Report from the Marriage Frontier
|by Darryll Netherton|
|(Editor's note: Darryll, a retired judge who used to live in Rehoboth Beach, has taken up residence in California. He was on the front lines of the marriage rush on June 17 and filed this report especially for Letters.)
It's been exciting here in Californiasame-sex marriage is now legal! Under the California Supreme Court decision weddings began to take place late Monday, June 16.
The first to be married at 5:01 p.m. Monday (the order went into effect at 5 p.m.) were Del Martin, 87 and Phyllis Lyons, 84, in San Francisco. The next day weddings took place all over the state.
I volunteered through the GLBT Community Center to assist, and spent half the day at the downtown County building. I answered questions, helped hand out long-stemmed red roses to the couples coming for licenses and those who had just gotten married. Plus, we cheered and blew bubbles from little souvenir bottles which had a pair of white doves on top and was labeled: "Happy Freedom to Marry DayJune 17, 2008."
Early in the morning (the office opened at 7 a.m.) two elderly men in their 80s tied the knot and then waved their canes over their heads! Just after we arrived for the afternoon shift, a young male couple came out after their wedding in the clerk's officeand one of my fellow volunteers realized they were his next door neighbors!
Another couple40 something school teachers had signs that read "Party A (Bride) and Party B (Bride)." (As you may have read, the license application now reads: Party A and Party Brather than bride and groom.) Their picture is in this morning's paper.
But most poignant for me was a pair of young women (I'd guess late 20s) who arrived with their year-old twin daughters! I gave each of the babies a red rose.
As a retired "judge" I can answer lots of questions, but I'm not licensed in California so I can't marry anyone. If someone wants me to do it, I can get temporary authorization and perform a ceremony. If you (who aren't already married) want to come to California and get married, I could do it for you!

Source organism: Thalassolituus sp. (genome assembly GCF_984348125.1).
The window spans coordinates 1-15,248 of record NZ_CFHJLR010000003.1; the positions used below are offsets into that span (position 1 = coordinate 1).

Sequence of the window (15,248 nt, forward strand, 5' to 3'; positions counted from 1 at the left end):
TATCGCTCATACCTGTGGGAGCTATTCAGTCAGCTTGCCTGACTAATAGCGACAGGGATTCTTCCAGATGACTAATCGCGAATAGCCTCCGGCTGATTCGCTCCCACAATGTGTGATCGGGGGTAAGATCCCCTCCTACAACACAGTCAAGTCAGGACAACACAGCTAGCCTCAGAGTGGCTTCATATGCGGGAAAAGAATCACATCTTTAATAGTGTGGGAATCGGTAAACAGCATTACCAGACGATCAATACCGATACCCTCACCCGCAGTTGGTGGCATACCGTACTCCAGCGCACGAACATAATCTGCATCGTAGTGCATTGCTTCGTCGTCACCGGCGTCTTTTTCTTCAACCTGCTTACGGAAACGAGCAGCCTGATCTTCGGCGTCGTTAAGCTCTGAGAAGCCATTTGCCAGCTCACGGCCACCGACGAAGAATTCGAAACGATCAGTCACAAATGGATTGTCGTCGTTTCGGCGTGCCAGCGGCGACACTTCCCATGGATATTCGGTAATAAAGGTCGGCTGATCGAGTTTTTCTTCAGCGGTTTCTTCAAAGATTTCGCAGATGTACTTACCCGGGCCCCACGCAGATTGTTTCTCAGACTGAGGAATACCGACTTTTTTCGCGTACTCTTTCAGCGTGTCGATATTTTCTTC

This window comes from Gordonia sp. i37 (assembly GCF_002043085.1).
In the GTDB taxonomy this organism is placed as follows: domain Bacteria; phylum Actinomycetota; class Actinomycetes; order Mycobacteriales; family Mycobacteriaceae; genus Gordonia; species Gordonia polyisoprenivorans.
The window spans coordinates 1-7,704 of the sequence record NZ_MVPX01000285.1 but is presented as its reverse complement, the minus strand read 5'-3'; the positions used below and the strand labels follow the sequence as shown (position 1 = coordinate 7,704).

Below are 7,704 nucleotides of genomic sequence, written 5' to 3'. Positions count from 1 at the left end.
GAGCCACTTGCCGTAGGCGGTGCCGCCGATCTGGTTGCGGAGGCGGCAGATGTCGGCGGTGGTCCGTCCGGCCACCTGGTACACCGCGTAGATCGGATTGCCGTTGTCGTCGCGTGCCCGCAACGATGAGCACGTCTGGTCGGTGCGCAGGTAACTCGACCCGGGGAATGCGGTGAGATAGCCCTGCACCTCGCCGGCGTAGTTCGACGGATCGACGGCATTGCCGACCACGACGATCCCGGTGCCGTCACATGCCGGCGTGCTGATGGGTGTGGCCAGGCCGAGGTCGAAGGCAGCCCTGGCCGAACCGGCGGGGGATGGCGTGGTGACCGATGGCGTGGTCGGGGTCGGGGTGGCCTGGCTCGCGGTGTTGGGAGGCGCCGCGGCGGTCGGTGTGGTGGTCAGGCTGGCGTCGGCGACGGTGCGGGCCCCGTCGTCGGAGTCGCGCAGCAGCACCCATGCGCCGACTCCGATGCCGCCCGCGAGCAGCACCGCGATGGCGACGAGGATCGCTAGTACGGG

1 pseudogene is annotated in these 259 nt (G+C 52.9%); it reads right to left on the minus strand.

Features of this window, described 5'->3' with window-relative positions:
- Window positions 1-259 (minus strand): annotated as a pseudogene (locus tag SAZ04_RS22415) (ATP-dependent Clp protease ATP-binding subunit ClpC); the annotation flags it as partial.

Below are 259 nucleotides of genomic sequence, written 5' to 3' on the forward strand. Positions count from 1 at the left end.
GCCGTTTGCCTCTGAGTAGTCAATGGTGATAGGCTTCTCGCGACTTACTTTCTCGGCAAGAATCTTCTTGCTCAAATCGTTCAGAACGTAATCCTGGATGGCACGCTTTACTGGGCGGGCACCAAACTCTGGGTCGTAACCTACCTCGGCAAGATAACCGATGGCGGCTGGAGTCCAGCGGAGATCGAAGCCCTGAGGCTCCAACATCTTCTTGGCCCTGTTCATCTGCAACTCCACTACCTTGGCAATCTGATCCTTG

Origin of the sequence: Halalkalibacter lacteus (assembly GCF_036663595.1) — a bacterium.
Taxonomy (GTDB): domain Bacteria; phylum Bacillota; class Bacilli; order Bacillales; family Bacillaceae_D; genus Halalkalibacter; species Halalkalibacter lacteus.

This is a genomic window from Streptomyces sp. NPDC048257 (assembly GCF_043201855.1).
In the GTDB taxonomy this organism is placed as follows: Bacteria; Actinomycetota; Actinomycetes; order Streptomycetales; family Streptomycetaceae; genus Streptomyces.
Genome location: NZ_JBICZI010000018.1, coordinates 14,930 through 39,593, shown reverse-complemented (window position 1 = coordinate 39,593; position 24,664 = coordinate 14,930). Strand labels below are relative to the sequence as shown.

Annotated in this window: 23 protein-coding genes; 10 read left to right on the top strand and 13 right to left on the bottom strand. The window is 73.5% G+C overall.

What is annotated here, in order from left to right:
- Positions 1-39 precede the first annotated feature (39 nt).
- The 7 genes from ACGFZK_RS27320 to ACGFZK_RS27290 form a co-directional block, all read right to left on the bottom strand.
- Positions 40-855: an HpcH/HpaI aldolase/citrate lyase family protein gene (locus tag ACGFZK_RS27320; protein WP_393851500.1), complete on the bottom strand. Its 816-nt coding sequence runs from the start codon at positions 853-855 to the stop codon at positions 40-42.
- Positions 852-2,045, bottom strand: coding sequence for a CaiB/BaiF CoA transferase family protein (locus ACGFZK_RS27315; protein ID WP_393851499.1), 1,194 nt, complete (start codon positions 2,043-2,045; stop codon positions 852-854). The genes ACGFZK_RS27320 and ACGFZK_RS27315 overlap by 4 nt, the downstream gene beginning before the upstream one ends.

Unlike Massachusetts, California has no residency requirement. One couple I met yesterday had flown in from Houston to get hitched. They planned to spend today on the beach and head home tomorrow.
This morning's paper says 230 licenses were issued to gay couples in San Diego County yesterday (168 downtown where I was), and 143 weddings were performed in the clerk's offices (112 downtown.) Amazing. It was an exciting day. I felt a part of history!
For those of you wondering how this is different from the San Francisco marriages of 2004, I can say it is a huge difference, at least for now. Those marriages were performed in defiance of then-existing California state law and when appealed were invalidated by the courts as a violation of the law.
But, growing out of that experience was a challenge to the law itself, and it is that effort which last month led the Supreme Court to find the previous law unconstitutional. So these marriages are in accordance with current law in California. Del Martin and Phyllis Lyons were married in 2004, only to have their marriage thrown out. This time it's legal.
Of course, once the euphoria subsides, we must gear up to fight the ballot initiative the right wing has put on the November ballot. It would write discrimination into the California constitution and invalidate these marriages. If you want to help us fight this, log on to EqualityForAll.com, and see how. By the way, a good analogy is the fight in the '40s and '50s over interracial marriage. The California Supreme Court struck down state law in 1948 which prohibited interracial marriagethe first state to do so. Such a law today would be unthinkable. It seems to me the fundamental rights are similar. Think about it.
Best wishes from the Golden State where all are now equal in love and marriage.
LETTERS From CAMP Rehoboth, Vol. 18, No. 09 July 11, 2008